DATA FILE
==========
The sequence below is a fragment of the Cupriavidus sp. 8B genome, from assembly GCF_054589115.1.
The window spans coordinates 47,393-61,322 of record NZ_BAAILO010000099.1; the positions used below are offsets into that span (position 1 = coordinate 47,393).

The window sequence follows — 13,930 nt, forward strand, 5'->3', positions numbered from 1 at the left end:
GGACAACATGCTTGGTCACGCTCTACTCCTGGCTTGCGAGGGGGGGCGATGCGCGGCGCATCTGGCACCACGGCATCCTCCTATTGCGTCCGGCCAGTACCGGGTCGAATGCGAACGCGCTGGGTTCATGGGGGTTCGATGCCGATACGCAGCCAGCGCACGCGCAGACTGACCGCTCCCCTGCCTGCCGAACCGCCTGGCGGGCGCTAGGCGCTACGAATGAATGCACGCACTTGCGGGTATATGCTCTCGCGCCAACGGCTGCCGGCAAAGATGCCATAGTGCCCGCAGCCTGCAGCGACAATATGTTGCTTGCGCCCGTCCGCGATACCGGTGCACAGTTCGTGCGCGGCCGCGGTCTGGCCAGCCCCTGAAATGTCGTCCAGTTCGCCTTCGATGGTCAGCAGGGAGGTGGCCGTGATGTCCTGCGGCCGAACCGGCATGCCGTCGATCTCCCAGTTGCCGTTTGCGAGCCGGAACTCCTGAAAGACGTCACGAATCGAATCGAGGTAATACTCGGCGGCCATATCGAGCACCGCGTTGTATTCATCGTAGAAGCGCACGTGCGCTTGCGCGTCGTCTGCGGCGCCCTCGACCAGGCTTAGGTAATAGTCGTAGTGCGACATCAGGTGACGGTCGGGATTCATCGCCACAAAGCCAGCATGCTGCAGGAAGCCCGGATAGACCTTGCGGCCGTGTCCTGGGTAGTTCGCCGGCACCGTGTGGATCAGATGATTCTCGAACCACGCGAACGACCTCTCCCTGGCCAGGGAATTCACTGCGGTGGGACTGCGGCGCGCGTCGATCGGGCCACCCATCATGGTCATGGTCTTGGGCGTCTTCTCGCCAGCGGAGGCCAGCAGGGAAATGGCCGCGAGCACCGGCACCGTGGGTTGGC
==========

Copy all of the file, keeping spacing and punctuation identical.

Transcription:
The sequence below is a fragment of the Cupriavidus sp. 8B genome, from assembly GCF_054589115.1.
The window spans coordinates 47,393-61,322 of record NZ_BAAILO010000099.1; the positions used below are offsets into that span (position 1 = coordinate 47,393).

The window sequence follows — 13,930 nt, forward strand, 5'->3', positions numbered from 1 at the left end:
GGACAACATGCTTGGTCACGCTCTACTCCTGGCTTGCGAGGGGGGGCGATGCGCGGCGCATCTGGCACCACGGCATCCTCCTATTGCGTCCGGCCAGTACCGGGTCGAATGCGAACGCGCTGGGTTCATGGGGGTTCGATGCCGATACGCAGCCAGCGCACGCGCAGACTGACCGCTCCCCTGCCTGCCGAACCGCCTGGCGGGCGCTAGGCGCTACGAATGAATGCACGCACTTGCGGGTATATGCTCTCGCGCCAACGGCTGCCGGCAAAGATGCCATAGTGCCCGCAGCCTGCAGCGACAATATGTTGCTTGCGCCCGTCCGCGATACCGGTGCACAGTTCGTGCGCGGCCGCGGTCTGGCCAGCCCCTGAAATGTCGTCCAGTTCGCCTTCGATGGTCAGCAGGGAGGTGGCCGTGATGTCCTGCGGCCGAACCGGCATGCCGTCGATCTCCCAGTTGCCGTTTGCGAGCCGGAACTCCTGAAAGACGTCACGAATCGAATCGAGGTAATACTCGGCGGCCATATCGAGCACCGCGTTGTATTCATCGTAGAAGCGCACGTGCGCTTGCGCGTCGTCTGCGGCGCCCTCGACCAGGCTTAGGTAATAGTCGTAGTGCGACATCAGGTGACGGTCGGGATTCATCGCCACAAAGCCAGCATGCTGCAGGAAGCCCGGATAGACCTTGCGGCCGTGTCCTGGGTAGTTCGCCGGCACCGTGTGGATCAGATGATTCTCGAACCACGCGAACGACCTCTCCCTGGCCAGGGAATTCACTGCGGTGGGACTGCGGCGCGCGTCGATCGGGCCACCCATCATGGTCATGGTCTTGGGCGTCTTCTCGCCAGCGGAGGCCAGCAGGGAAATGGCCGCGAGCACCGGCACCGTGGGTTGGC